Mr Forsyth said he had been impressed by the US system
TV entertainer Bruce Forsyth has said the UK could learn from the US system of choosing their president.
He tells BBC One's This Week he had been watching the contest between Barack Obama and Hillary Clinton, and found their debates "very interesting".
"I think we could learn a lot... it would be good if our leaders went out more on the road to really face the people," Mr Forsyth said.
The Strictly Come Dancing host was a guest on BBC One's This Week.
He told the programme he thought politicians had a "very hard job" and were similar to actors in facing "trial by television".
'Not politically minded'
Mr Forsyth, who turned 80 earlier this year, has presented shows including Play Your Cards Right, You Bet and the Generation Game.
He revealed his love of politics earlier this year in an interview with the Radio Times, saying that he always tried to watch prime minister's questions being broadcast.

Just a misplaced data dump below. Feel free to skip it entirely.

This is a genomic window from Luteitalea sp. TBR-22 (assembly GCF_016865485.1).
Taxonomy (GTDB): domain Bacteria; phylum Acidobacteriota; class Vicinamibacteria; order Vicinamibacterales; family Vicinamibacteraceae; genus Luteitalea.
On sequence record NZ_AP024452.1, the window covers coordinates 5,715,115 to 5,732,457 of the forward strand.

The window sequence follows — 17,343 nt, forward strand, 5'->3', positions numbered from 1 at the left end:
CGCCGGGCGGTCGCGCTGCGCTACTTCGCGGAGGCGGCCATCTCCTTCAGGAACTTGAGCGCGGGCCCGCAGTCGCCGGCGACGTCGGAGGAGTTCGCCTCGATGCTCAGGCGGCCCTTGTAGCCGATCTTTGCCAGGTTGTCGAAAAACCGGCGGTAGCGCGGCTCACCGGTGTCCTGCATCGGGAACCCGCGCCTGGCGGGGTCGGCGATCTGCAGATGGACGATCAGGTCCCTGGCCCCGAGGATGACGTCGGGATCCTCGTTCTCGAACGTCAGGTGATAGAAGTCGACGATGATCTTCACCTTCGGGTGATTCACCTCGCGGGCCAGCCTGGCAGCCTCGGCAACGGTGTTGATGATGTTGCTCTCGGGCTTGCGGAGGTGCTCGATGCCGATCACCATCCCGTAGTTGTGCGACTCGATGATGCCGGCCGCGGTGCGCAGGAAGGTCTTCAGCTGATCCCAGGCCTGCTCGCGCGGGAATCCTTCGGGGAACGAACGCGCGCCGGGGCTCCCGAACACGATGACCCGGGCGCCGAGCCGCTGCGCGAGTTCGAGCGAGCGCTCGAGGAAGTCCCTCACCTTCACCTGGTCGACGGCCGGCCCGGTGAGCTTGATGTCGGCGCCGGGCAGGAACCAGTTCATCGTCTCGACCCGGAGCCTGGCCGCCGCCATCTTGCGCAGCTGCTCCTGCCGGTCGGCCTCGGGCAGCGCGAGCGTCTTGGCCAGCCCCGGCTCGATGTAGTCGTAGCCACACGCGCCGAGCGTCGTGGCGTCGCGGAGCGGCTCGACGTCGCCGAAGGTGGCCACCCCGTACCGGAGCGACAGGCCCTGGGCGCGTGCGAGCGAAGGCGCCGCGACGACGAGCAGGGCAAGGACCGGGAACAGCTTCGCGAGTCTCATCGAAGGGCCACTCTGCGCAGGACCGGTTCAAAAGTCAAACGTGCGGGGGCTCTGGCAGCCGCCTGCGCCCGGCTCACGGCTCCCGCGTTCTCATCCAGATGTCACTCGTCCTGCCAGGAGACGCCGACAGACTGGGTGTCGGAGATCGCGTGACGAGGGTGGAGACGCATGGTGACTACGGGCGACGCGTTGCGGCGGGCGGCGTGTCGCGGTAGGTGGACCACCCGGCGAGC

And on Wednesday Mr Forsyth attended prime minister's questions in person for the first time
"The atmosphere is absolutely marvellous - it's a bit like old-time music hall where they all start barracking. I enjoyed myself immensely," he said.
He said he had watched the US primaries while in Puerto Rico and had been "most impressed that a leader there really has to go out and meet the people in every state".
He added: "I think it's a wonderful system and in some ways I think it would make our politics even more exciting when they have to face one another across a table or when they're trying to get the nomination to be the leader, either Democrat or Republican."
The US primaries are used to pick the two main parties' presidential candidates - with television debates and public rallies ahead of votes by party supporters in states across America.
The Republican Party has already selected John McCain as its candidate, with the Democratic Party still undecided over the choice between Mr Obama and Mrs Clinton.